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It gives an error "Could not find the main class: filename.java" How do I set the filename to be independent of the class names?

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Use a language other than Java? –  dasblinkenlight Feb 3 '12 at 18:48
Why would you like to do that? If you elaborate more about the concrete problem for which you thought that ignoring the filename would be the solution, we may be able to propose the right solutions for that (there may not necessarily be any solution if the problem is just caused by developer's own ignorance or laziness, though). –  BalusC Feb 3 '12 at 18:48
Oh, please don't. That would mess with anybody ever looking at your code. –  Dave Newton Feb 3 '12 at 18:49
I would help if you elaborated a bit. What is "it"? What command do you execute? –  JB Nizet Feb 3 '12 at 18:49
I keep version numbers in the filename. –  nnn Feb 3 '12 at 18:52

5 Answers 5

up vote 3 down vote accepted

Short Answer: You can't. One class per file is the java way. Accept that or find another language.

Longer Answer: You can but you probably don't want to.

If you have one public class and x number of non-public classes, you can put the all in the same file by nesting the non-public classes inside the public class. For example (in BlowFish.java):

public class BlowFish
  class Hooty

  class Sushi
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You can't ... In Java the file name has to match the name of the public class in the file

See Why filename in java should be same as class name? for an explanation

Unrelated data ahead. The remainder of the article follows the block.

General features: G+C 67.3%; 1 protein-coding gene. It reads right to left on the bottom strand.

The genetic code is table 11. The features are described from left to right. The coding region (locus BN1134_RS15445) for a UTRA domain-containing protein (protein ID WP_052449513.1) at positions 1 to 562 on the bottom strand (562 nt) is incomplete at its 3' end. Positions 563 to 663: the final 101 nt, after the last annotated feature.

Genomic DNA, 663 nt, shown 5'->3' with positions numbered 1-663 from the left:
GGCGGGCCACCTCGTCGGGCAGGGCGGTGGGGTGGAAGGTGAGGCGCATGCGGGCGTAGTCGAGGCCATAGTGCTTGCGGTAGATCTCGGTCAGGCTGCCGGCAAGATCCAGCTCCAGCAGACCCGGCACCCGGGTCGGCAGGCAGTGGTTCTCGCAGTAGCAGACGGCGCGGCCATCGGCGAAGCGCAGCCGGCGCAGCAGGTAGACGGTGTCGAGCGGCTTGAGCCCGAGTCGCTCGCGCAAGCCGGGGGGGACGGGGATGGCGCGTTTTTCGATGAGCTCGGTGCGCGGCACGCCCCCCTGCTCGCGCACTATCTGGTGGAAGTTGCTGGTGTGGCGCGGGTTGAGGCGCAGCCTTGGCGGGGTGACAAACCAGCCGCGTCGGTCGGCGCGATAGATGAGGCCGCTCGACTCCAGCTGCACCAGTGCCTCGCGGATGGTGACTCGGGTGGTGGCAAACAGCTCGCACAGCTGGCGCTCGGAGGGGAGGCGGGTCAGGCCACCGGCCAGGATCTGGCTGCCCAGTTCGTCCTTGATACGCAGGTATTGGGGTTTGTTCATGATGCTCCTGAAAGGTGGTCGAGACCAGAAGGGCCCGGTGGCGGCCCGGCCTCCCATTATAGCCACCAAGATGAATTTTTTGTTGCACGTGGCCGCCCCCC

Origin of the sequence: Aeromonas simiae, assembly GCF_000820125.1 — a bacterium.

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If I have multiple classes, how should I name the file? –  nnn Feb 3 '12 at 18:49
@nnn: Make one file per class or make other classes non-public? –  unholysampler Feb 3 '12 at 18:51
Don't put multiple classes in the same file unless you have a good reason to. –  Dodd10x Feb 3 '12 at 18:51
Have one single file for each class ... That's Java Best practice –  klaustopher Feb 3 '12 at 18:51
"one file per class or make other classes non-public" that works, thanks. –  nnn Feb 3 '12 at 18:53

you can't. a java class must be in a .java file with the same name.

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maybe is into the manifesto file where you are defining this class as your main class

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Sure you can. Just put version numbers in your classnames, as well.

Or keep the newest as the classname.java, with older versions getting version numbers.

Or drop the version numbers and use source code control.

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